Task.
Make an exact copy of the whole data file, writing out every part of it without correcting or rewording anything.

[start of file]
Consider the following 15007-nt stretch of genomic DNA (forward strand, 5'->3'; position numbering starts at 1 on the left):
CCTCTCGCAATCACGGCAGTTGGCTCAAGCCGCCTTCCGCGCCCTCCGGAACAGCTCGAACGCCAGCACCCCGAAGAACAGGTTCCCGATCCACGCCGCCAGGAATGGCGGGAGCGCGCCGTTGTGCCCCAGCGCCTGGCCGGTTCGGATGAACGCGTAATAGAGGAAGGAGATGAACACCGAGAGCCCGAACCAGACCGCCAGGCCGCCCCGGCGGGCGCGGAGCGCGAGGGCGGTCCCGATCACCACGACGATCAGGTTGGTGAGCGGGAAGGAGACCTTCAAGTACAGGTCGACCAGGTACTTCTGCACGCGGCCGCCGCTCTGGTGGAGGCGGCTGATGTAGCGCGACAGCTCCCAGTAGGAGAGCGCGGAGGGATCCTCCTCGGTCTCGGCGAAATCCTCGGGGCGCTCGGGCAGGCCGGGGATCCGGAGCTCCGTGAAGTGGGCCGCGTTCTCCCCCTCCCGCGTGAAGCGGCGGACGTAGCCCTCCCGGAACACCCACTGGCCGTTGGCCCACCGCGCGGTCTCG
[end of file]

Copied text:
Consider the following 15007-nt stretch of genomic DNA (forward strand, 5'->3'; position numbering starts at 1 on the left):
CCTCTCGCAATCACGGCAGTTGGCTCAAGCCGCCTTCCGCGCCCTCCGGAACAGCTCGAACGCCAGCACCCCGAAGAACAGGTTCCCGATCCACGCCGCCAGGAATGGCGGGAGCGCGCCGTTGTGCCCCAGCGCCTGGCCGGTTCGGATGAACGCGTAATAGAGGAAGGAGATGAACACCGAGAGCCCGAACCAGACCGCCAGGCCGCCCCGGCGGGCGCGGAGCGCGAGGGCGGTCCCGATCACCACGACGATCAGGTTGGTGAGCGGGAAGGAGACCTTCAAGTACAGGTCGACCAGGTACTTCTGCACGCGGCCGCCGCTCTGGTGGAGGCGGCTGATGTAGCGCGACAGCTCCCAGTAGGAGAGCGCGGAGGGATCCTCCTCGGTCTCGGCGAAATCCTCGGGGCGCTCGGGCAGGCCGGGGATCCGGAGCTCCGTGAAGTGGGCCGCGTTCTCCCCCTCCCGCGTGAAGCGGCGGACGTAGCCCTCCCGGAACACCCACTGGCCGTTGGCCCACCGCGCGGTCTCG